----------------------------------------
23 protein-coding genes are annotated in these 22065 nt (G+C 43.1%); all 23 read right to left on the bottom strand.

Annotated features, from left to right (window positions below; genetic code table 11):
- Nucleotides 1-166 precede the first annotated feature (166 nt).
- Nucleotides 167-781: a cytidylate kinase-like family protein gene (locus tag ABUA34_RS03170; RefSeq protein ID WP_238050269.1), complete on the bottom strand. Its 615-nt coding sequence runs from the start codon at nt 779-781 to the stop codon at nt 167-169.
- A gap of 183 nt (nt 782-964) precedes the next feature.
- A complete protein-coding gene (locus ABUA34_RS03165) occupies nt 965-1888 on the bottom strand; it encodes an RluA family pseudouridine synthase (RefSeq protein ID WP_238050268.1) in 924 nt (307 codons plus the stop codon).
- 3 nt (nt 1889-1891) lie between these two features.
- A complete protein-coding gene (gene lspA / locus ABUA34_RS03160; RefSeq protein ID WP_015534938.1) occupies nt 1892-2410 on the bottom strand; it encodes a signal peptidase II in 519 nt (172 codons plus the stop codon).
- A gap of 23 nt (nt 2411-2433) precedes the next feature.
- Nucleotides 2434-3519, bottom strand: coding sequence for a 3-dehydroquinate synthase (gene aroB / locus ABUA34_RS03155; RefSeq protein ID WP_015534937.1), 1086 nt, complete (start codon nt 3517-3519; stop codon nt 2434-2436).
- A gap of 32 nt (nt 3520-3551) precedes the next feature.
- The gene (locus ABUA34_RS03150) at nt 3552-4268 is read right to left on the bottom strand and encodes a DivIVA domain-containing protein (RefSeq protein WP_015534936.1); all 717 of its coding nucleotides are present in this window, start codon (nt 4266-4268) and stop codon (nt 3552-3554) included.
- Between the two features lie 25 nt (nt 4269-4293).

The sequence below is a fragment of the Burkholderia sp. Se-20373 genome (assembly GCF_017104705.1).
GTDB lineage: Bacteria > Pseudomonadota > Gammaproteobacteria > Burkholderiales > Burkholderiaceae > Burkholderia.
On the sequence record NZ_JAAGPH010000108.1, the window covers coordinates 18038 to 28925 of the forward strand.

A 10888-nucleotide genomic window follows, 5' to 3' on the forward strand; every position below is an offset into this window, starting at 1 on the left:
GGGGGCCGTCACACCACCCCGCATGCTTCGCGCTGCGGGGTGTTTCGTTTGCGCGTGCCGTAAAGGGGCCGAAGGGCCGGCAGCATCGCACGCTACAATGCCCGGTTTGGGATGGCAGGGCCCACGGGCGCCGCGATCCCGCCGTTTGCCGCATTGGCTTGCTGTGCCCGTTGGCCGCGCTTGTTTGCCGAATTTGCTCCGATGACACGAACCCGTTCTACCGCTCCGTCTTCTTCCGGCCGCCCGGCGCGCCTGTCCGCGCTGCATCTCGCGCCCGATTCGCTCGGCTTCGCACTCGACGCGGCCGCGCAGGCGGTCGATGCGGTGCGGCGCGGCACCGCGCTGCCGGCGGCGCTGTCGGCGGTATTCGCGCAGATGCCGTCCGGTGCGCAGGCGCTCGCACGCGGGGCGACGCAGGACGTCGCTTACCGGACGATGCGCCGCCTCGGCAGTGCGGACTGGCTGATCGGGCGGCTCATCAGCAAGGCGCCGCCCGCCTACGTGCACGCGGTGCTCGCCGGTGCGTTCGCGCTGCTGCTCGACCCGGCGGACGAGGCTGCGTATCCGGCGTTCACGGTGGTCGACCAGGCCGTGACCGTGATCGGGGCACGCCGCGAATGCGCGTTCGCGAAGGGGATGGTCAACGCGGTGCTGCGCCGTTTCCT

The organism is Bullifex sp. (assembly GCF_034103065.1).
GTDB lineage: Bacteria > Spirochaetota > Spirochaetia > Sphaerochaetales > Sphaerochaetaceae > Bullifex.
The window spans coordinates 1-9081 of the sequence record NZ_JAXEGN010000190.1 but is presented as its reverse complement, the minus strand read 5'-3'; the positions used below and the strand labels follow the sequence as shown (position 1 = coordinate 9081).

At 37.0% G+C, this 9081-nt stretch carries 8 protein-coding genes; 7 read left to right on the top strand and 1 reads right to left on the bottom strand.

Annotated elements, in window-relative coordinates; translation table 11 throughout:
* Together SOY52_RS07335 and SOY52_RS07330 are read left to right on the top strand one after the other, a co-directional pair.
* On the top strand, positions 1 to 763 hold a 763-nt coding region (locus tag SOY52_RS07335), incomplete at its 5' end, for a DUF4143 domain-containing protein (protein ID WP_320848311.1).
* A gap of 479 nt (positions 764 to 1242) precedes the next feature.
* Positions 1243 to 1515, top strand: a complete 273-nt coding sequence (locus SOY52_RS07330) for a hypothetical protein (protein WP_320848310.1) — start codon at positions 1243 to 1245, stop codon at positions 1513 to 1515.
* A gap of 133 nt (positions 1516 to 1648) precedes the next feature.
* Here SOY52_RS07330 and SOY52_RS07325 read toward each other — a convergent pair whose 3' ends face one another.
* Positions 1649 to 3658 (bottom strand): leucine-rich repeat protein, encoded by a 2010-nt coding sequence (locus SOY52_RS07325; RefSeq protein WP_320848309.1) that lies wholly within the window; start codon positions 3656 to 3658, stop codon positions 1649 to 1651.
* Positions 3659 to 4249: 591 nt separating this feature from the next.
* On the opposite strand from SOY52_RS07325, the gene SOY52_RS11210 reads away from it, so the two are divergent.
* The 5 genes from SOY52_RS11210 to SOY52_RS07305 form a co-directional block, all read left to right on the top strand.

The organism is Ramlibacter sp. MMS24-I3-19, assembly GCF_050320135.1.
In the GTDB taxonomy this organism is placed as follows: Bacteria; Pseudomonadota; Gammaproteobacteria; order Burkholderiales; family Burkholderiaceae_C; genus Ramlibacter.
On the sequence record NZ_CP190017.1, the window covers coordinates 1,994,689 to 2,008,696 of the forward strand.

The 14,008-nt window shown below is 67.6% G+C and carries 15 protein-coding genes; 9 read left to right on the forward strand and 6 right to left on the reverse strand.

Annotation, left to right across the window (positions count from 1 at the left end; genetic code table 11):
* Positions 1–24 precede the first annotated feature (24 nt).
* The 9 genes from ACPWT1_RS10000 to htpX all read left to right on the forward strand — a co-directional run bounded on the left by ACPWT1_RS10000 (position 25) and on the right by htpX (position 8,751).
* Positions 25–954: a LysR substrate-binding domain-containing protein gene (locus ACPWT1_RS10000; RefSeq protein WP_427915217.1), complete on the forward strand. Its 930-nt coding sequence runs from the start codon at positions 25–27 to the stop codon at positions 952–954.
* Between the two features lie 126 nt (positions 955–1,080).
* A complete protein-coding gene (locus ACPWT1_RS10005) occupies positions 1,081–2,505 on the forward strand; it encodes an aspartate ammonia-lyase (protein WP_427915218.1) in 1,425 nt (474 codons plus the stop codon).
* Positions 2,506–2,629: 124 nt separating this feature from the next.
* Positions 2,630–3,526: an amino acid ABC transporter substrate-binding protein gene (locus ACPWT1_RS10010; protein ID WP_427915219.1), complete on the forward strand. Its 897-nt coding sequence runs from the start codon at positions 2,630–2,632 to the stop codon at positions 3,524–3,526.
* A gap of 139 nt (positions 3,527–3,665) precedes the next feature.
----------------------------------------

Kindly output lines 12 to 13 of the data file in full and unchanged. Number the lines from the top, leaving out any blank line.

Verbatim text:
- The gene (locus ABUA34_RS03150) at nt 3552-4268 is read right to left on the bottom strand and encodes a DivIVA domain-containing protein (RefSeq protein WP_015534936.1); all 717 of its coding nucleotides are present in this window, start codon (nt 4266-4268) and stop codon (nt 3552-3554) included.
- Between the two features lie 25 nt (nt 4269-4293).